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Discussion in 'Electronic Design' started by John Larkin, Jan 12, 2008.

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  1. BobW

    BobW Guest

  2. Rich Grise

    Rich Grise Guest

    My client is bidding on one of these:

    And I get to design the tooling fixtures that will hold the sticks
    in place while we build the trusses. I haven't drawn in the
    circumferential struts yet; I envision them shipping the hub
    and 16 trusses and a whole pile of struts to the site, and bolting
    it together the way the carnies do a roller coaster. :)

    It's not electronics, except for the signals it reflects to the
    feed horn; I honestly don't know if it's for satellite comm or
    a radio telescope, a la the VLA. I'm sure that as soon as we get
    the PO, I'll find out. :)


  3. John Fields

    John Fields Guest

  4. John Larkin

    John Larkin Guest

    Only a very minor role. They have installed about 60 RTDs in various
    parts of the structure to measure temperature, to adjust for thermal
    growth. We're going to supply the data acquisition stuff for the RTDs.
    They need about 0.1 C longterm accuracy.

    This is an impressive dish. It works to 100 GHz and has an adaptive
    surface to keep a near-perfect shape. One of the antennas is a
    64-pixel imager, sort of like a real optical telescope. I'd never
    heard of a radio telescope that had more than a simple antenna at the
    prime focus.

    Great pics on the web site.

  5. John Larkin

    John Larkin Guest

    How big?

  6. Phil Hobbs

    Phil Hobbs Guest

    Cool--that's some crystal set they've got there: 80-275 GHz! MM waves
    can tell you a lot of things about the interstellar medium, because
    that's where the thermal emission of cold interstellar objects peaks.

    I had an undergraduate research assistantship back in 1980-81, doing
    some simulations for millimeter-wave (110-115 GHz) imaging of carbon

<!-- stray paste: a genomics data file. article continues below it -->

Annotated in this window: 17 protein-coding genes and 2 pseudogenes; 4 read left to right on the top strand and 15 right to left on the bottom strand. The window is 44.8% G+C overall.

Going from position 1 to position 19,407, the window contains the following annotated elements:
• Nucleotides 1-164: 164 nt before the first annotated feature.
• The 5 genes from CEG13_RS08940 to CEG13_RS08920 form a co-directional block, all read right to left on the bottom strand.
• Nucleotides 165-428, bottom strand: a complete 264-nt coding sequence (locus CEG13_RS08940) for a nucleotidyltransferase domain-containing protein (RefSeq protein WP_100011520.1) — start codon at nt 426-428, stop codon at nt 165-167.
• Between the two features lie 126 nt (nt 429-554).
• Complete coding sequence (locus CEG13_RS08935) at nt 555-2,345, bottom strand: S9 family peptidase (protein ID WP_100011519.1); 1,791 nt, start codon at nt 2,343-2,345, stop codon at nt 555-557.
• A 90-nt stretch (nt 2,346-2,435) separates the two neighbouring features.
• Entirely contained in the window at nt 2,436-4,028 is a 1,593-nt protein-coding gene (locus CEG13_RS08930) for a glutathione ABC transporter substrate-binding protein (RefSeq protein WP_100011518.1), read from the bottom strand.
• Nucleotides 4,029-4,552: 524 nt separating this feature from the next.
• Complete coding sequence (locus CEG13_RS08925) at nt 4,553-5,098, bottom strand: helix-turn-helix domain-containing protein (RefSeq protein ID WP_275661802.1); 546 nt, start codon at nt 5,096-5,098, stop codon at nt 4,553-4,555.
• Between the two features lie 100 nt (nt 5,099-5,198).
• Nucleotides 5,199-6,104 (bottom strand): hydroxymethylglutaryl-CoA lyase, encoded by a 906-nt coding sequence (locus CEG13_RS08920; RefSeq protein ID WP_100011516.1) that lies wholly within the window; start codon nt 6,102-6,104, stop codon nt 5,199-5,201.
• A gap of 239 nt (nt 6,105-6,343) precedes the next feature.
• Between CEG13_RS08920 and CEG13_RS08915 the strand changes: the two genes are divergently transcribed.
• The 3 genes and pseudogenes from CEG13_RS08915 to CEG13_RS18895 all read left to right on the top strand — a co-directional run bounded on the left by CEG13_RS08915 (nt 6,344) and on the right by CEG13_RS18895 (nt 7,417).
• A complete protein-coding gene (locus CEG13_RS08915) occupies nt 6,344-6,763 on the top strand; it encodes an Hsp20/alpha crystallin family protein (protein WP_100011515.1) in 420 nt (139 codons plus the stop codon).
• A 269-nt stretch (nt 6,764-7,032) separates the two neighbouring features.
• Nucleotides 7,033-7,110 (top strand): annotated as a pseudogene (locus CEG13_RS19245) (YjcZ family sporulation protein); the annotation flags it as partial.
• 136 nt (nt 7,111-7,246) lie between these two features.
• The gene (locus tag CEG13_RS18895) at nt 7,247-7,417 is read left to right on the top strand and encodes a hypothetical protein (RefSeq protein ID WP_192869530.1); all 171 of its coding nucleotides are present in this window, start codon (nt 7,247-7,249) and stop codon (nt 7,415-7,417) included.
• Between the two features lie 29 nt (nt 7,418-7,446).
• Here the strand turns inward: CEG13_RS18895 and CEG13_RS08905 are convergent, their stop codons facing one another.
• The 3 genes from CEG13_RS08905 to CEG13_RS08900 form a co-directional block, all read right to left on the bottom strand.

monoxide in interstellar giant molecular clouds. My professor, Bill
    Shuter, had a mm-wave telescope of about 5m diameter, with a filter-bank
    signal processor and cooled parametric amplifier front end. They never
    let me touch any of the neat electronics. :(


    Phil Hobbs
  7. john jardine

    john jardine Guest

    Even more impressive is that beanpole crane. Seems held down just by 4 bolts
    on a 6' square, yet manages to soar upwards forever. There's no way it
    should stay up, never mind do any actual work.
  8. Rich Grise

    Rich Grise Guest

    42' 4" diameter. We can only fit one truss at a time in our shop.

    The hub is about 3' in diameter, so each truss is a little over
    20 feet long; and if oriented orthogonally, over 10' tall. Of
    course, we'll design our fixture so that it's kind of tilted,
    both for balance and to save space, albeit that makes it closer
    to 25' long and about 7' or 8' high.

    Say, John, you're a gazillionaire - if you need any precision
    fab done, we're only an email away!

    That's richardgrise[at], but elide ard. ;-)

  9. John Larkin

    John Larkin Guest

    I'll keep that in mind, but we avoid serious machining, because it's
    too expensive. We prefer punched/folded sheet metal and laser-cut
    plastic stuff.

    We just decided to do a new line of small-box (7x5x2.25 inches)
    products and looked over the usual suppliers of enclosures... Hammond,